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Tamiflu May Help Shorten The Duration of H1N1 Flu

Kathleen Blanchard's picture

H1N1 swine flu vaccine will not be available until next month. In the meantime, swine flu, combined with an early start on seasonal flu, have many wondering how to check swine flu symptoms. If pandemic flu is treated early, antiviral drugs such as Tamiflu might help shorten the duration of either H1N1 or seasonal flu, and can be used preventively.

Only a small number of people have had serious complications or died from swine flu. H1N1 swine flu symptoms include high fever, and at least one of the two following symptoms: diarrhea, nausea and vomiting, fatigue, headache, runny nose and cough, sore throat, and no appetite. A hallmark symptom of any flu includes muscle aches.

If you think you may have been exposed to swine flu, and especially if you are at high risk for flu complications from lung disease, autoimmune disorder, chronic illness such as heart, liver, or kidney disease, Parkinson’s disease, Multiple Sclerosis, or diabetes, call your doctor for recommendations on how to stop from getting swine or seasonal flu. Children under age 5, pregnant women, and anyone over age 65 is also considered at risk for H1N1 and seasonal flu complications.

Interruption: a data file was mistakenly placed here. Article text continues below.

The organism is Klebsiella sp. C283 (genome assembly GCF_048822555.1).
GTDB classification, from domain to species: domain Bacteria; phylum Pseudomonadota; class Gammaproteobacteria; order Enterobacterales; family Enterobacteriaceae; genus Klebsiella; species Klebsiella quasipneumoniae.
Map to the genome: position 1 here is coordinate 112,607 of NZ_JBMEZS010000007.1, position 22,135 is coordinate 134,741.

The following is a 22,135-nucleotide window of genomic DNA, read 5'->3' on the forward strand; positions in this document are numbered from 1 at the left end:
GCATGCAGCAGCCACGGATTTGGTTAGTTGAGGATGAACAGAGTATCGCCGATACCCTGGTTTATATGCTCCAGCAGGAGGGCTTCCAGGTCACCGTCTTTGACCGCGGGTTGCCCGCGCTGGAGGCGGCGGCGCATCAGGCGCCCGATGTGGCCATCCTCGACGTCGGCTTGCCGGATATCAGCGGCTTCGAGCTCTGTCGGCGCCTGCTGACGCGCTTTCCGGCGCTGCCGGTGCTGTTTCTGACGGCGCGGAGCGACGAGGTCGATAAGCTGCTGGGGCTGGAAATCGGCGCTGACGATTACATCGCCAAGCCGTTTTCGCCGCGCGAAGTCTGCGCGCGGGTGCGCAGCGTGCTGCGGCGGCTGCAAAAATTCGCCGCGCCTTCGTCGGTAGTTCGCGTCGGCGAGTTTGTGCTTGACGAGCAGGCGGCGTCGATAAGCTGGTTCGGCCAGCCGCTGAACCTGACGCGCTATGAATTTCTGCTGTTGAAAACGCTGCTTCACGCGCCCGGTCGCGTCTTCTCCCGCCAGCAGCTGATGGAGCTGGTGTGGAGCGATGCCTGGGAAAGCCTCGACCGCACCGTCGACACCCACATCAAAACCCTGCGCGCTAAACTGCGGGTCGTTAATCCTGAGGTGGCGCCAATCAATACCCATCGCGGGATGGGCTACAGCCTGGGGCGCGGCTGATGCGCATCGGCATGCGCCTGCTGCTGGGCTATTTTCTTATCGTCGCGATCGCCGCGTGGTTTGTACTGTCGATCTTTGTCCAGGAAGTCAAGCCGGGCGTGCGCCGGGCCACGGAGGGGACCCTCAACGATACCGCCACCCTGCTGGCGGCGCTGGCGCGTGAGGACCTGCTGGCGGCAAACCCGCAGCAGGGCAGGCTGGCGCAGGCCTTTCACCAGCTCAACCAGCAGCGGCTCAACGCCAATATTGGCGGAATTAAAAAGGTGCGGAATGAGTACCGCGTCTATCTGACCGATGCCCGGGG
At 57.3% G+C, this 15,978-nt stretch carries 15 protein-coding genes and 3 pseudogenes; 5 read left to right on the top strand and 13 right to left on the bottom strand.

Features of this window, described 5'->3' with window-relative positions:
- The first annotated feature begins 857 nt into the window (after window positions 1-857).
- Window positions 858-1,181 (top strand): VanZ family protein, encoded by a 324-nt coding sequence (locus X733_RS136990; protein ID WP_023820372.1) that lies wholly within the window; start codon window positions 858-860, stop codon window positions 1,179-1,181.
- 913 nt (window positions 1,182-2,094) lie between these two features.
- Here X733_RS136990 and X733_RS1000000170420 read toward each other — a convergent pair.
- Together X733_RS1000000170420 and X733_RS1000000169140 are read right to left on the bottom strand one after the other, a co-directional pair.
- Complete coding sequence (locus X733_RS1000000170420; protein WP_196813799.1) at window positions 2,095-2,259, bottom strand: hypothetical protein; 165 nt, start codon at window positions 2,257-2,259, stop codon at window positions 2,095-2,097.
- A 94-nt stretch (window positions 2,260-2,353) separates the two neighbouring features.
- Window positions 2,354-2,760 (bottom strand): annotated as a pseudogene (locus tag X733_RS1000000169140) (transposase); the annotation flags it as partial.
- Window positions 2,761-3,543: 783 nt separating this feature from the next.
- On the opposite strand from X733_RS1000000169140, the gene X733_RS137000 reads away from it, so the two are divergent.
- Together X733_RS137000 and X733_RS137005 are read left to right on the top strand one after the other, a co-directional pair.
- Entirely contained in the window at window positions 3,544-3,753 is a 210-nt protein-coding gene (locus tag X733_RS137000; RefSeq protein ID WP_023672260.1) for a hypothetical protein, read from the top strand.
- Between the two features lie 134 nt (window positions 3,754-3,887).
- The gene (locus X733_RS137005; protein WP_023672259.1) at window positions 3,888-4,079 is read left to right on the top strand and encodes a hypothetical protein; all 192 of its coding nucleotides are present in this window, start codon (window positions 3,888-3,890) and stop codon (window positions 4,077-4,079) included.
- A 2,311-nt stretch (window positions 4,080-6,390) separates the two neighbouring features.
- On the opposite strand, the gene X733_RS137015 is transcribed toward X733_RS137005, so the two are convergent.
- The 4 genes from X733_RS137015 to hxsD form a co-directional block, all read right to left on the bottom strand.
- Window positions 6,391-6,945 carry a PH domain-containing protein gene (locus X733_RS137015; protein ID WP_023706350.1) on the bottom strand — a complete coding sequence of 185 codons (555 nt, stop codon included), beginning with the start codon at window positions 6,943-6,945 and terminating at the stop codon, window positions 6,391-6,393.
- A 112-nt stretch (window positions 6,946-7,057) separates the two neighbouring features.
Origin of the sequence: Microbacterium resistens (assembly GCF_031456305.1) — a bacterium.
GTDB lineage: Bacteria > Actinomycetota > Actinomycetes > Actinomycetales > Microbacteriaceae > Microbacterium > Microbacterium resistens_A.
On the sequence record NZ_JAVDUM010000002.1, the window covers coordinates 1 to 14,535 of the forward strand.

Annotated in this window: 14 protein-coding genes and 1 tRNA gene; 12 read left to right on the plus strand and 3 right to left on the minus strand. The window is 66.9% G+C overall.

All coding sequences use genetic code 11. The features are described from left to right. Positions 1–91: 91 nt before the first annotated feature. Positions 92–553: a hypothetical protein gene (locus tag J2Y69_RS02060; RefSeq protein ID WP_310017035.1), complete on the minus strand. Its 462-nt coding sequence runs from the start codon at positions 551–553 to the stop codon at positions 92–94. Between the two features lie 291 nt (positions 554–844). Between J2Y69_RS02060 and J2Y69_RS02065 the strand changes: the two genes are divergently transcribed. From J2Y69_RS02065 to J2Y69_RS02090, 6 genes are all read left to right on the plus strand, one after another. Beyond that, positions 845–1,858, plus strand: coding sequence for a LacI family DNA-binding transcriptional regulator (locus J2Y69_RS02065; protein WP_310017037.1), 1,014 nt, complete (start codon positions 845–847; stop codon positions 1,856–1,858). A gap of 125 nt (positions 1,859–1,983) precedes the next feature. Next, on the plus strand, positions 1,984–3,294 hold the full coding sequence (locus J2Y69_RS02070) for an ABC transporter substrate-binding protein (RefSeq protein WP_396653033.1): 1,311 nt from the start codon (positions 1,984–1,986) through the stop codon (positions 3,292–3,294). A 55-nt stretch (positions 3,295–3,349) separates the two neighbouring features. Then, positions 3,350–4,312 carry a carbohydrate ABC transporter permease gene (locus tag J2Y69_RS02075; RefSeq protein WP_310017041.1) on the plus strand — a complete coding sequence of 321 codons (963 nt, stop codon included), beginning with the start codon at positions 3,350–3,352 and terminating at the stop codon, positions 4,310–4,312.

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Incubation period for swine flu is anywhere from two to five days. Your doctor will decide which antiviral medication or combination is right for you if you think you have been exposed to flu. Tamiflu and other antiviral drugs can be used to treat both seasonal and H1N1 flu, but some resistance to Tamiflu has been seen. Most people do not require antiviral medications such as Tamiflu for swine or seasonal flu unless there are underlying health problems.

Antiviral medications such as Tamiflu, Relenza and Flumadine are available with prescription. Swine flu is resistant to Flumadine (rimantadine). As a part of flu preparedness, and the swine flu pandemic, stockpiles of antiviral medications were made available for high risk groups.

Check your swine flu symptoms, based on the criteria issued by the CDC. If you believe you have been exposed to flu, and especially if you are at high risk for complications, speak with your doctor as soon as possible. Tamiflu and other antiviral medications should be started within 48 hours of onset of swine or seasonal flu symptoms for best outcomes.